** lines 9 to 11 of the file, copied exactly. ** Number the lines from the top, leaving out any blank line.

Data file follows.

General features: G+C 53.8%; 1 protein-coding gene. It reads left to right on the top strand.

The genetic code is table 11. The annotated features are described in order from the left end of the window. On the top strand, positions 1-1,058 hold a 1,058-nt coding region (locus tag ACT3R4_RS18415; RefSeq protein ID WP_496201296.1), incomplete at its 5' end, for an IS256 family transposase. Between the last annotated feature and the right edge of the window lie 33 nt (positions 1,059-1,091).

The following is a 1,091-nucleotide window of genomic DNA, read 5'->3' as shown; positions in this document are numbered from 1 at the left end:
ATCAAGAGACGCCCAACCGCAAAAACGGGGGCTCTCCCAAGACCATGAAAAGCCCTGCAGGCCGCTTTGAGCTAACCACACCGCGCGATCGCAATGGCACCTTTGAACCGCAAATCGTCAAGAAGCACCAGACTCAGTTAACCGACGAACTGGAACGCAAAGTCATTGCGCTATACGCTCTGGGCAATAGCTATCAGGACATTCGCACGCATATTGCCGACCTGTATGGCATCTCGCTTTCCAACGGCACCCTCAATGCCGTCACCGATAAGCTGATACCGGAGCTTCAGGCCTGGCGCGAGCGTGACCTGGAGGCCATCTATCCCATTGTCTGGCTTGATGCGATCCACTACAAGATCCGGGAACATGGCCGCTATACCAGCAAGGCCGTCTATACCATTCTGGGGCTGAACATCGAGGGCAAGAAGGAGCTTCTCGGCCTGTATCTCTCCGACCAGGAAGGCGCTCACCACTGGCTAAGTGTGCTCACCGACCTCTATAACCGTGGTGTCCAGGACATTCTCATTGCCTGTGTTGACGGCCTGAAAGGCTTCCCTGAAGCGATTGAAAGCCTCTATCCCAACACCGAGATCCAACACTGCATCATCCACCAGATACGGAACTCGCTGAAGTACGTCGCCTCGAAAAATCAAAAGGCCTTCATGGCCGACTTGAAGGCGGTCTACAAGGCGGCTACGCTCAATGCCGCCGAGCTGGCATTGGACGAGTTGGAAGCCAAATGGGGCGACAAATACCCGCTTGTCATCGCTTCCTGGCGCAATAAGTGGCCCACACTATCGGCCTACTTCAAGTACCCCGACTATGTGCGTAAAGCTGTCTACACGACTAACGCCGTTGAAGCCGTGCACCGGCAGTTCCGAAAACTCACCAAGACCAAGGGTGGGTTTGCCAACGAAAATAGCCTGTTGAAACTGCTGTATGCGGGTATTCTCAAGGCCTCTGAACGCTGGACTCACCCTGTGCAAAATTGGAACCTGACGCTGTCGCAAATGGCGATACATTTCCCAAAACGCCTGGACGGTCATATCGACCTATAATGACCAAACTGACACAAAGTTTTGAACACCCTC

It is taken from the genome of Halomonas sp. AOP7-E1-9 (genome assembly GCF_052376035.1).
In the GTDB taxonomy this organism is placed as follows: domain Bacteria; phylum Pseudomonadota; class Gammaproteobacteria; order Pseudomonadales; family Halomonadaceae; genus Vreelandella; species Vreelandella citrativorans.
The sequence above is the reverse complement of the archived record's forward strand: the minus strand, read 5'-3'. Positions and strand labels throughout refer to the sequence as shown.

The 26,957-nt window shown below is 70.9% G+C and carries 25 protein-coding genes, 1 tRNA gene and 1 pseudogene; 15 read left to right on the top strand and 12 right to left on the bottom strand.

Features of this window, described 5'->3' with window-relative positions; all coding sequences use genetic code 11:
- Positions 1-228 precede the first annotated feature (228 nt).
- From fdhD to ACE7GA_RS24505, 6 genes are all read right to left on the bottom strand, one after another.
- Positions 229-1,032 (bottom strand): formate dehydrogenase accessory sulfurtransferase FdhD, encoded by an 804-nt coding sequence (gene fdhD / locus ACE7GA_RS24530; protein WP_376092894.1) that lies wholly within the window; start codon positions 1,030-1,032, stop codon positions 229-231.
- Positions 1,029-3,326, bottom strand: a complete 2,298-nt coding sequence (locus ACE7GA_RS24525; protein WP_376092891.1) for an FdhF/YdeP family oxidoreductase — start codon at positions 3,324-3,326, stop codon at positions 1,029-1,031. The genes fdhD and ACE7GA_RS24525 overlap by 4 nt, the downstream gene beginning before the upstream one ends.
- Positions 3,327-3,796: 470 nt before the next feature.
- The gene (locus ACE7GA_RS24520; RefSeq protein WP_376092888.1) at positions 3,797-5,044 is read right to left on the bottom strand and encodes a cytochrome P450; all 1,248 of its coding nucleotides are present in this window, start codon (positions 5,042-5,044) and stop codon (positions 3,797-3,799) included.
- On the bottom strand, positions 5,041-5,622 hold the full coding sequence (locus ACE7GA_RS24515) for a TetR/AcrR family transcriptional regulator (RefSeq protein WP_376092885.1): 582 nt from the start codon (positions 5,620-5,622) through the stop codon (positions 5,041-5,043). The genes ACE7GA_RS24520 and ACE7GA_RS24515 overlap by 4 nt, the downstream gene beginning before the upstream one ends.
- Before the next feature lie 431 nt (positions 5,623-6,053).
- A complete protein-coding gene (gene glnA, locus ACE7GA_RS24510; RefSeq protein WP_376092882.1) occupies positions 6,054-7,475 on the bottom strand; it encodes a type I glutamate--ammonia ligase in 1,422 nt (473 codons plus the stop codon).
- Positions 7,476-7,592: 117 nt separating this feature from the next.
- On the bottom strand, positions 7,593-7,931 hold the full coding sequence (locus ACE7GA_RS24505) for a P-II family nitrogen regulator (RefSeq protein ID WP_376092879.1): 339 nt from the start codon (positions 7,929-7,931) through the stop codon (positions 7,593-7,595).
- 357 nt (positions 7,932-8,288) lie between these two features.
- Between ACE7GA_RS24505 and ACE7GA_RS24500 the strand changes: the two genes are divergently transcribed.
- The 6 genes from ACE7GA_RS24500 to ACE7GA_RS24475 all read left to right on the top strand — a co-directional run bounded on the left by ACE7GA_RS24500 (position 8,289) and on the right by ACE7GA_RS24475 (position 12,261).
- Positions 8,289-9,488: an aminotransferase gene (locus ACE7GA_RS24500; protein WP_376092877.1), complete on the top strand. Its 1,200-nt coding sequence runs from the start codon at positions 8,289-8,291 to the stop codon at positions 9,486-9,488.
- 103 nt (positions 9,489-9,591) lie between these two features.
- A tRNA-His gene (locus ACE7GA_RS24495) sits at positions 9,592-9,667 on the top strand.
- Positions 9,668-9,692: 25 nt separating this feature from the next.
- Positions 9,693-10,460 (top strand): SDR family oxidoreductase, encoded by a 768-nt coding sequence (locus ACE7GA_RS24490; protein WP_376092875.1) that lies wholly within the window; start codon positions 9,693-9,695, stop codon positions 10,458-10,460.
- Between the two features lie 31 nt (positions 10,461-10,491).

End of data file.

Features of this window, described 5'->3' with window-relative positions; all coding sequences use genetic code 11:
- Positions 1-228 precede the first annotated feature (228 nt).
- From fdhD to ACE7GA_RS24505, 6 genes are all read right to left on the bottom strand, one after another.